Earlier this January, Dr. Jerry Stein from the Minnesota-based program Learning Dreams was in Amsterdam.

A Day in Amsterdam

A blog written in Dutch by Henk Waveren

Translated by Google Translator and Kathryn Nelson

 

Stein visited the Einstein Community Center in Amsterdam-Slotervaart, enjoyed lunch and conversation with professionals from the education field, and spent the afternoon with members of Parents United in Amsterdam Southeast.

Stein was accompanied by Maurice Specht, publicist and Rotterdam community leader from the organization Specht in de Stad (translated to “Woodpecker in the City”), as well as Tessy Britton, producer of the books Hand Made and The Community Lovers Guide to the Universe, and Laura Billings from U.K. based organization Magic Breakfast.

 

Stein founded Learning Dreams fifteen years ago. The program works with individual families to help connect them to learning resources in their community. Stein developed Learning Dreams at the University of Minnesota, where he acts as a Senior Fellow of Social Work.

 

Stein said his organization is all about realizing dreams – the dreams of parents and children.

 

Stein said he believes that if parents are actively involved in realizing their dreams, there is a good chance they will also be involved in supporting the learning of their children.

In a community of Minneapolis, MN. Stein calculated that approximately $16 million is invested in schools per year. But, he said, approximately $45 million is invested in other learning entities such as libraries, museums, music lessons, etc. More learning takes place, and more money is invested in learning in the community. This understanding of learning differs from the traditional image of learning in which education is mostly rooted in schools.

And for children, it is essential that parents are connected to learning opportunities as they can act as motivators in their children’s learning as well.

Employees of Learning Dreams, called Neighborhood Educators, work with both parents and their children to specify and support learning goals. Stein emphasized that nobody is forced to participate in Learning Dreams and many people simply join freely because they want help achieving their dreams.

Ria King, Director of the Einstein Community Center, told Stein about the school and how children and parents there work together on various activities inside and outside of school.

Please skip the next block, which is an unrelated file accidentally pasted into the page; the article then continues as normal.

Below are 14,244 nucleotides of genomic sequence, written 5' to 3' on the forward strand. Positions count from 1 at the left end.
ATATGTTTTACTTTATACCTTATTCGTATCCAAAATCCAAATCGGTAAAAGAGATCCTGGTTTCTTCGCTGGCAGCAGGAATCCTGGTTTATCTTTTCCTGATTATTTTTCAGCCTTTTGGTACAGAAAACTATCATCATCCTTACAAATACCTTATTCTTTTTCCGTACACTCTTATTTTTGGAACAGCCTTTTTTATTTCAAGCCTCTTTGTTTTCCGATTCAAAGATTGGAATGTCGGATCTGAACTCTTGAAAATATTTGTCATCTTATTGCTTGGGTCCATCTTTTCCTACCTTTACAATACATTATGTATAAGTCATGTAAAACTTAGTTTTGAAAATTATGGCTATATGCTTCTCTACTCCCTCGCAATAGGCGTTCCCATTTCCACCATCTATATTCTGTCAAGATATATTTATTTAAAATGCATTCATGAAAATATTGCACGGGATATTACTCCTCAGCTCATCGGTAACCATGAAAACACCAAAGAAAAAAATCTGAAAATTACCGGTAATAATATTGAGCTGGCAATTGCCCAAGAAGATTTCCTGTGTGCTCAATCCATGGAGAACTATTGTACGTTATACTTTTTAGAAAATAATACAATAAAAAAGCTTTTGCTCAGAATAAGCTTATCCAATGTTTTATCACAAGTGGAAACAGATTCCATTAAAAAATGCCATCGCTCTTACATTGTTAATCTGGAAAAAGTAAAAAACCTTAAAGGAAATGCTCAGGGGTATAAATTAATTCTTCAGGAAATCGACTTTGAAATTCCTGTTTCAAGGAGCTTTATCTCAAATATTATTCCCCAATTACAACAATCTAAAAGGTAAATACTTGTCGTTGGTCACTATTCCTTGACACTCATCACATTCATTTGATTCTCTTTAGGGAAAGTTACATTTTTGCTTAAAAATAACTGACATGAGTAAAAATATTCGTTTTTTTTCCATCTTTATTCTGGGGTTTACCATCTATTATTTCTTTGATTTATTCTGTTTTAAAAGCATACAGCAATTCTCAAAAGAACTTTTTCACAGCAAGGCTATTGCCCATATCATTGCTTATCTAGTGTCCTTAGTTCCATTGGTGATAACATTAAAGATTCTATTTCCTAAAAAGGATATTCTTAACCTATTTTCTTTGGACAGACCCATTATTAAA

Local attendees at the Einstein Community Center discussed how their work was similar to Stein’s Learning Dreams model, explaining how they have also aimed to increase the role of parents in the learning activities of their children.

At the restaurant, The Colour Kitchen Amsterdam, Christa Compas, director of ABC and oter education policy leaders, talked with Stein about the Learning Dreams program, its design, implementation, financing and results.

In regards to evaluation and outcome, Stein pointed out to them that the Learning Dreams program can be initially difficult to determine success based solely on quantitative data.

Instead, the program is better evaluated over years, preferably in 3-year increments, which assess if the learning and social capital networks of the parent expand. If they do, then you have an indication that the program is successful.

Stein also discussed Learning Dreams with a group of parents who were with Parents United in Amsterdam Southeast. Together, they talked about implementing Learning Dreams in their own community.

Afterwards, one of the members of Parents United in Amsterdam Southeast proposed that further conversation should be given to the idea of starting a Learning Dreams program there.

Finally, Stein explained that when parents find their dreams, their children better relate to both their parents as well as their teachers.

This has been known for centuries as, “the stuff dreams are made on …”

(Henk Waveren is a former City Council member in Amsterdam. He’s now working for Stad in Beweging (City on the Move) co-authors of the Wikicity manifesto in Amsterdam arguing for a reinvention of the way we organize society based on the strength of people themselves.)